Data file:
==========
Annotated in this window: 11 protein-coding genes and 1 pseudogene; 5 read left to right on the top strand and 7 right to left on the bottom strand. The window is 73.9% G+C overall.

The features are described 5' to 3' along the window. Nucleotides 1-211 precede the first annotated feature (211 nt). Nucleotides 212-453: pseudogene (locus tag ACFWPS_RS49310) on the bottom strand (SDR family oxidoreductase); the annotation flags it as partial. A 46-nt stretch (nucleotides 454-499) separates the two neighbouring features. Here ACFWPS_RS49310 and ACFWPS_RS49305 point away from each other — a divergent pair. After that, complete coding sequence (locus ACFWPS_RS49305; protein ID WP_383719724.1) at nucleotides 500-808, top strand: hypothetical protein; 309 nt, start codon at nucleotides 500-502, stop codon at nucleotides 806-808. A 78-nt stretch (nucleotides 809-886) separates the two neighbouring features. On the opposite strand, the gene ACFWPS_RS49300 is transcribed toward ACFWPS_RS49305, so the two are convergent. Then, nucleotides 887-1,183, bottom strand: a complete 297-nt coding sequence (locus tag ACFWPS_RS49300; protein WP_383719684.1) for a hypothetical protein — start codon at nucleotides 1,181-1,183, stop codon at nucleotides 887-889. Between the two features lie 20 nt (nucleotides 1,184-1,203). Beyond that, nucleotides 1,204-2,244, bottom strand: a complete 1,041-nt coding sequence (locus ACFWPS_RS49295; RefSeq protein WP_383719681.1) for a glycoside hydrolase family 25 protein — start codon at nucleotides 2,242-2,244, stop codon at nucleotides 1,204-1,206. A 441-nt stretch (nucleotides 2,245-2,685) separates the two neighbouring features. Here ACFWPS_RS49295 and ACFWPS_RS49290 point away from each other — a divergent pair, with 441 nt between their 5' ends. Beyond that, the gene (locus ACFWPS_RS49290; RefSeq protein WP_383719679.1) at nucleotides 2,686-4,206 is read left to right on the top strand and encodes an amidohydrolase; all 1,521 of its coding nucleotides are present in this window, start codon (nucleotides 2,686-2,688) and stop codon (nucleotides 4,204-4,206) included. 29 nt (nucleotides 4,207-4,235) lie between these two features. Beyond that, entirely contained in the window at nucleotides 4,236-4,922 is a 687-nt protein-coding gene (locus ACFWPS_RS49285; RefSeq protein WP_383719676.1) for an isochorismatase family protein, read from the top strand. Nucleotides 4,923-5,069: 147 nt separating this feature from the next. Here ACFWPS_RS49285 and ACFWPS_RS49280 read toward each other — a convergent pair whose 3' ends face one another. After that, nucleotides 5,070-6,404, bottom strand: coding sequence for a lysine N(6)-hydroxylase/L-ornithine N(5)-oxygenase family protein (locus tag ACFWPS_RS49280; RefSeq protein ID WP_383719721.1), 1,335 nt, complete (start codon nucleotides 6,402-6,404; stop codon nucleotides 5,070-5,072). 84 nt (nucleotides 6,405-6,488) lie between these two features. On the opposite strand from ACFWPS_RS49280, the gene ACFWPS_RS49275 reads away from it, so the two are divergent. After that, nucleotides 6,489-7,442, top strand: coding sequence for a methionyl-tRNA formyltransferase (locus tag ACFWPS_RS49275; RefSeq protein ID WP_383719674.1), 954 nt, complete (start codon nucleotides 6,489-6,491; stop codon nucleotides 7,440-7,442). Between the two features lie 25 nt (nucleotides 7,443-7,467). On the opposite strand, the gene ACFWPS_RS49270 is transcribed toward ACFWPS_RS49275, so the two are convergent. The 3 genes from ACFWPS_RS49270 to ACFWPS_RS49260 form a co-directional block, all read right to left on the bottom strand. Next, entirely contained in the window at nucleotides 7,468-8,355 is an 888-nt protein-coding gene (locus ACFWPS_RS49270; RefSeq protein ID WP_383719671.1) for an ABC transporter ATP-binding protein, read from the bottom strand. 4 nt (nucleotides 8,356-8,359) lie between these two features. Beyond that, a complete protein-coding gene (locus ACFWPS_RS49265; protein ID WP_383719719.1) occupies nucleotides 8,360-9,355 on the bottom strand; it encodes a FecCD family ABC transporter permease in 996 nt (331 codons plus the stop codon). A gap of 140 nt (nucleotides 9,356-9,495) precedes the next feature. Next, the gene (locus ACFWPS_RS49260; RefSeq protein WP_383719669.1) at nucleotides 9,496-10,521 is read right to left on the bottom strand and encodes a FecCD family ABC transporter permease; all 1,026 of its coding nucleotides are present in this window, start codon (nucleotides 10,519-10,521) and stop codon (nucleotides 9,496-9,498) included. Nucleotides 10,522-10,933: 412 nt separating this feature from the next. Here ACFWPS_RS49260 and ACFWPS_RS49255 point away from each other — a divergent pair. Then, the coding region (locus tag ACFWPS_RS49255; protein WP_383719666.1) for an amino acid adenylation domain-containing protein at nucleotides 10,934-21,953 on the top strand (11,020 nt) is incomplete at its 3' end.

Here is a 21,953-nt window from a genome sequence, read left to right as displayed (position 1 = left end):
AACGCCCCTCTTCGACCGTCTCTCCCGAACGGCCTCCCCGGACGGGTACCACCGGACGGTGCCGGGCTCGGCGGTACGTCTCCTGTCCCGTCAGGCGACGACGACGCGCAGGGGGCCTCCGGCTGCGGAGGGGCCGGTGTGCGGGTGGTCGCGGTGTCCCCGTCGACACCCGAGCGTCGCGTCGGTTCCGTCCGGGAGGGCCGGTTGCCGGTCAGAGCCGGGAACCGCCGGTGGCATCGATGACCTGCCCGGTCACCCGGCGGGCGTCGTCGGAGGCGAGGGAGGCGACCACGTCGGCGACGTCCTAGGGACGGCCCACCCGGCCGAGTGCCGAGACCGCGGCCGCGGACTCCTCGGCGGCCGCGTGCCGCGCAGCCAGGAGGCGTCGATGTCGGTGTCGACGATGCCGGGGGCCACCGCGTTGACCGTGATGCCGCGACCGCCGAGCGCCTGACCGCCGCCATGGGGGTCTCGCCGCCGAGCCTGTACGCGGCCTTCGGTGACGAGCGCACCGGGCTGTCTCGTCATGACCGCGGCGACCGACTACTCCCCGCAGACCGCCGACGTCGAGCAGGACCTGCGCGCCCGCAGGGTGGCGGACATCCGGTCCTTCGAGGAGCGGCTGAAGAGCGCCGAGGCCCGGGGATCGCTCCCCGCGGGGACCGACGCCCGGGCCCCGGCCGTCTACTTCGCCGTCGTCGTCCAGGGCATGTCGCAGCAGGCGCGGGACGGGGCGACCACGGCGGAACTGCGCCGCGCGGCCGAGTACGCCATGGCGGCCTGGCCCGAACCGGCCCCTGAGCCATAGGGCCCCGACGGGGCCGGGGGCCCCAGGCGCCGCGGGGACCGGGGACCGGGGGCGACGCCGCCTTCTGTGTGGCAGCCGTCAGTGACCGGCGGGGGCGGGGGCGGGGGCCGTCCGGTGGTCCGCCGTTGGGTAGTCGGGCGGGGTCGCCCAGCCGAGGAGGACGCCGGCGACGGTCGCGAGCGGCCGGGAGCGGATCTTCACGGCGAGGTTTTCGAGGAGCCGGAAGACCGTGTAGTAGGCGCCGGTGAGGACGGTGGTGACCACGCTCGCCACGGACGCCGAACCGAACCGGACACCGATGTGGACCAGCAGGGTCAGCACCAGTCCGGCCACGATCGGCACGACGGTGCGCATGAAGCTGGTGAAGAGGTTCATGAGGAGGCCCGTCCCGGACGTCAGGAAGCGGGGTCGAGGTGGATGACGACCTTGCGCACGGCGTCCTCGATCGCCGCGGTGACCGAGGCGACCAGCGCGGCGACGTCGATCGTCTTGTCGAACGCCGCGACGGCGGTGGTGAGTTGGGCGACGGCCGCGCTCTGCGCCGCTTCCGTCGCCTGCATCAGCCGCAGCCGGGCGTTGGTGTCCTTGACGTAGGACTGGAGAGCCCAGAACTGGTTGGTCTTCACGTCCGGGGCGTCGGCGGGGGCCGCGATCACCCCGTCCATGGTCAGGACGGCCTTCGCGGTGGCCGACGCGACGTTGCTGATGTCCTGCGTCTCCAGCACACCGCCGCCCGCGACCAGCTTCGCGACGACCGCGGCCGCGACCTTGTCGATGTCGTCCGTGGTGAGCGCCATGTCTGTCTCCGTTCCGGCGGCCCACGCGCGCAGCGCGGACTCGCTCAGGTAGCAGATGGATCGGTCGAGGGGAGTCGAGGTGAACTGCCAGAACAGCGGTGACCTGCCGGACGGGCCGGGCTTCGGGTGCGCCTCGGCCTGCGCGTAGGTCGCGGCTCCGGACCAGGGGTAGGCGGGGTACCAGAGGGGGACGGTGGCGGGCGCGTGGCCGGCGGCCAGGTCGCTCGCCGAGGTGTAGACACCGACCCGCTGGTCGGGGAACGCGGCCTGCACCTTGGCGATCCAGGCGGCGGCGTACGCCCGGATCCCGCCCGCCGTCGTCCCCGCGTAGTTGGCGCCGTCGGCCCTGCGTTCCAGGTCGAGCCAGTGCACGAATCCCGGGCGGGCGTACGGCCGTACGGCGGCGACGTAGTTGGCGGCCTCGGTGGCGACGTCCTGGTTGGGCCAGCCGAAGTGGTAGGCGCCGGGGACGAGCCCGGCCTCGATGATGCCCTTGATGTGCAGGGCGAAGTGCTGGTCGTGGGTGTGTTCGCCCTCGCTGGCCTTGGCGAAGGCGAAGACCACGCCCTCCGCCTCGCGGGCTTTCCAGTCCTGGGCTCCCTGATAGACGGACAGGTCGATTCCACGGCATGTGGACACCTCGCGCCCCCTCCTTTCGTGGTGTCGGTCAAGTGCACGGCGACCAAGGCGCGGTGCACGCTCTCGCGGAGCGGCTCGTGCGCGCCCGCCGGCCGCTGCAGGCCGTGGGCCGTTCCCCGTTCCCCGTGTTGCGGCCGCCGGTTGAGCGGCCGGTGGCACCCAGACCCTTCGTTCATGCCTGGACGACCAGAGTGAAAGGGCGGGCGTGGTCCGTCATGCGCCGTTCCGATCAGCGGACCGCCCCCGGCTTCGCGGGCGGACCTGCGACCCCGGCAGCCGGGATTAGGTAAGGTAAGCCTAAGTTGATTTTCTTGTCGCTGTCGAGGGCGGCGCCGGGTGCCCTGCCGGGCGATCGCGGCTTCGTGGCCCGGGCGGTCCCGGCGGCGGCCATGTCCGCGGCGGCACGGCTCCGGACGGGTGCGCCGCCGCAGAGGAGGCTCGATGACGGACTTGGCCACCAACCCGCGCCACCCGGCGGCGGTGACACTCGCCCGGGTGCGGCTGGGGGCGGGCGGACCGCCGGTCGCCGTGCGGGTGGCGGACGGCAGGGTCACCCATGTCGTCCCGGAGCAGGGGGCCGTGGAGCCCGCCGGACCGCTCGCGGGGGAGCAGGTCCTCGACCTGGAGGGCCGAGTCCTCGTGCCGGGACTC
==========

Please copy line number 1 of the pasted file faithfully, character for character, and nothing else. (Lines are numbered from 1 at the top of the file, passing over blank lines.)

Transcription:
Annotated in this window: 11 protein-coding genes and 1 pseudogene; 5 read left to right on the top strand and 7 right to left on the bottom strand. The window is 73.9% G+C overall.